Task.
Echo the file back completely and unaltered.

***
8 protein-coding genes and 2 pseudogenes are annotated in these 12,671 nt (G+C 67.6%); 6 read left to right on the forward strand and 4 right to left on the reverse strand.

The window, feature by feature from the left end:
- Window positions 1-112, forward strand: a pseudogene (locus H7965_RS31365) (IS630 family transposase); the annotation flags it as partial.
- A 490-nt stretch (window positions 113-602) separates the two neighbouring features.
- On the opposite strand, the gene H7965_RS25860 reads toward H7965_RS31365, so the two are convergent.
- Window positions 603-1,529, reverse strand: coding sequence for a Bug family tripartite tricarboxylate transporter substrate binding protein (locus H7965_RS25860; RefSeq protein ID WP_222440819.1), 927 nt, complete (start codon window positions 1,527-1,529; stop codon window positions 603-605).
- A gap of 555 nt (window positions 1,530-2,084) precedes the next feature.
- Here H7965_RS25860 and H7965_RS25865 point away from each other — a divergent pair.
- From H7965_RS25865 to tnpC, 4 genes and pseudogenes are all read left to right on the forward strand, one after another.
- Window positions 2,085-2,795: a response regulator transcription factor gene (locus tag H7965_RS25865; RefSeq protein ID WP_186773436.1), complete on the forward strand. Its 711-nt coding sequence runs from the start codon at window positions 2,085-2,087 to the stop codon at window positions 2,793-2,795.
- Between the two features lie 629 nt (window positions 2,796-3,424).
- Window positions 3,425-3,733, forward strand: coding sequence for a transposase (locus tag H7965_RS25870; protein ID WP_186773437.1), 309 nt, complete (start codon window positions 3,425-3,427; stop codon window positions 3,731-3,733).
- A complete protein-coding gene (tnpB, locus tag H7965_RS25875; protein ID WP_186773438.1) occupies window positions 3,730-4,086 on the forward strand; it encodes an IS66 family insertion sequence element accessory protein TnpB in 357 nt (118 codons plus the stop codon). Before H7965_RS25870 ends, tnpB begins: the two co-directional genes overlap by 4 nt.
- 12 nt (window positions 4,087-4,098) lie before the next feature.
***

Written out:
8 protein-coding genes and 2 pseudogenes are annotated in these 12,671 nt (G+C 67.6%); 6 read left to right on the forward strand and 4 right to left on the reverse strand.

The window, feature by feature from the left end:
- Window positions 1-112, forward strand: a pseudogene (locus H7965_RS31365) (IS630 family transposase); the annotation flags it as partial.
- A 490-nt stretch (window positions 113-602) separates the two neighbouring features.
- On the opposite strand, the gene H7965_RS25860 reads toward H7965_RS31365, so the two are convergent.
- Window positions 603-1,529, reverse strand: coding sequence for a Bug family tripartite tricarboxylate transporter substrate binding protein (locus H7965_RS25860; RefSeq protein ID WP_222440819.1), 927 nt, complete (start codon window positions 1,527-1,529; stop codon window positions 603-605).
- A gap of 555 nt (window positions 1,530-2,084) precedes the next feature.
- Here H7965_RS25860 and H7965_RS25865 point away from each other — a divergent pair.
- From H7965_RS25865 to tnpC, 4 genes and pseudogenes are all read left to right on the forward strand, one after another.
- Window positions 2,085-2,795: a response regulator transcription factor gene (locus tag H7965_RS25865; RefSeq protein ID WP_186773436.1), complete on the forward strand. Its 711-nt coding sequence runs from the start codon at window positions 2,085-2,087 to the stop codon at window positions 2,793-2,795.
- Between the two features lie 629 nt (window positions 2,796-3,424).
- Window positions 3,425-3,733, forward strand: coding sequence for a transposase (locus tag H7965_RS25870; protein ID WP_186773437.1), 309 nt, complete (start codon window positions 3,425-3,427; stop codon window positions 3,731-3,733).
- A complete protein-coding gene (tnpB, locus tag H7965_RS25875; protein ID WP_186773438.1) occupies window positions 3,730-4,086 on the forward strand; it encodes an IS66 family insertion sequence element accessory protein TnpB in 357 nt (118 codons plus the stop codon). Before H7965_RS25870 ends, tnpB begins: the two co-directional genes overlap by 4 nt.
- 12 nt (window positions 4,087-4,098) lie before the next feature.